The good news about the World Series lasting into November is that it cuts down the amount of time baseball fans have to wait until the beginning of Spring Training.

The bad news? Well, if you're a true seamhead, there isn't any.

All winter long, you're treated to the piece-by-piece series of events that leads to the building of teams and leagues and honors the best in the game while making sure the integrity of baseball is well taken care of.

From the simmering Hot Stove to the water-cooler arguments about MVP, Cy Young and Rookie of the Year to all of the administrative inner workings that make terms like arbitration, Rule 5 and non-tender part of our annual hardball lexicon, it's all in play once again.

Here's a post-World Series, pre-Thanksgiving primer of important dates and events to get you through the next three-months-plus until those magical three words: pitchers and catchers.

Today through Nov. 19: Free-agency filing period, which began with the last out of the World Series and lasts for 15 days.

The most intriguing starters on the list include John Lackey, Ben Sheets, Erik Bedard, 22-year-old Cuban defector Aroldis Chapman, Rich Harden, Randy Johnson, Jarrod Washburn and Randy Wolf.

The best hitters could include Jason Bay, Matt Holliday, Vladimir Guerrero, Johnny Damon, Bobby Abreu and Carlos Delgado, and there will be plenty of bullpen arms available too, with Mike Gonzalez, Kevin Gregg, Fernando Rodney, Rafael Soriano, Jose Valverde, Billy Wagner and Octavio Dotel on the list.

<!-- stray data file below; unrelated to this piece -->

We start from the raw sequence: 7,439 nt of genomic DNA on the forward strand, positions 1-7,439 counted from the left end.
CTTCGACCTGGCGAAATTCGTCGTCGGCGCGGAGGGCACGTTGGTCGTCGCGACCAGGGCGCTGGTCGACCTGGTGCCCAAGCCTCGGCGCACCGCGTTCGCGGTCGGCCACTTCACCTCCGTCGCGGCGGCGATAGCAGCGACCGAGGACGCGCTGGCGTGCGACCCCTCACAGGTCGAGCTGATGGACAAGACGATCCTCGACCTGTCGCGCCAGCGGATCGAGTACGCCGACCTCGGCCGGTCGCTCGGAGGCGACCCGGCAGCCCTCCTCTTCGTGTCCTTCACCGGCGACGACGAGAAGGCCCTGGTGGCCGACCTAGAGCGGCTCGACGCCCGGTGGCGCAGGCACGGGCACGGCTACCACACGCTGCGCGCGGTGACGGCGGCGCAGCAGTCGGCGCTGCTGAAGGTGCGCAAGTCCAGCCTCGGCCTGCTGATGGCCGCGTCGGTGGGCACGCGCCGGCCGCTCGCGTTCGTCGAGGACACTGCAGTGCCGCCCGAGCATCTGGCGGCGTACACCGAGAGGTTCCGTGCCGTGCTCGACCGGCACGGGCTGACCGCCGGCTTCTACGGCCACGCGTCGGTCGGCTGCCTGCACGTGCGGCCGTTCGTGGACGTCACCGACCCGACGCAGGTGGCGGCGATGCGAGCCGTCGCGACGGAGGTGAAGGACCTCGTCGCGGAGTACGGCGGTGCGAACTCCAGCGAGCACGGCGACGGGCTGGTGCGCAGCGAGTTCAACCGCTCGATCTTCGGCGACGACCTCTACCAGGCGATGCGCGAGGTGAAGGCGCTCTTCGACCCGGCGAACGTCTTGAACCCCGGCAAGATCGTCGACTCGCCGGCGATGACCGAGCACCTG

Nov. 9-11: General Managers Meetings, Chicago

While administrative pow-wows will be held behind closed doors in smoke-free rooms, these meetings can offer high Hot Stove drama in the form of free-agent posturing, GMs making it known that players are on the trade market, and, yes, potential rules alterations. The continued criticism of umpires' calls throughout the 2009 postseason could lead to more discussions about the use of instant replay.

Meanwhile, the newest members of the GM club, Toronto's 32-year-old Alex Anthopoulos and San Diego's 35-year-old Jed Hoyer, will say hello to their big league peers.

Nov. 11-24: It's hardware time, from the Rawlings Gold Glove announcements to the Silver Slugger Awards in a special hour-long telecast on the MLB Network on Nov. 12 to the daily parade of Baseball Writers' Association of America honors commemorating the best and brightest of 2009.

Be on the lookout for the hardware to be given out for AL and NL Rookie of the Year Awards (Nov. 16), AL Cy Young Award (Nov. 17), AL and NL Manager of the Year Awards (Nov. 18) and NL Cy Young Award (Nov. 19).

The procession will be capped off by the two biggies, AL Most Valuable Player Award (Nov. 23) and NL MVP Award (Nov. 24), with Minnesota's Joe Mauer and St. Louis slugger Albert Pujols being the prohibitive favorites.

Nov. 18-19: Owners meetings in Chicago.

Nov. 20: Deadline for clubs to file Minor League and Major League reserve lists -- players protected from the upcoming Rule 5 Draft.

Nov. 30: The executive board of the players union holds its annual meeting, in Scottsdale, Ariz.

Dec. 1: Deadline for clubs to offer salary arbitration to their ranked free agents, who then will have six days to decide whether to accept or decline.

Most of these moves are designed to make sure clubs are compensated with draft picks when they lose players classified as "A" or "B" free agents. However, if a player accepts the offer of arbitration, the club has to keep the player, although this usually does not happen.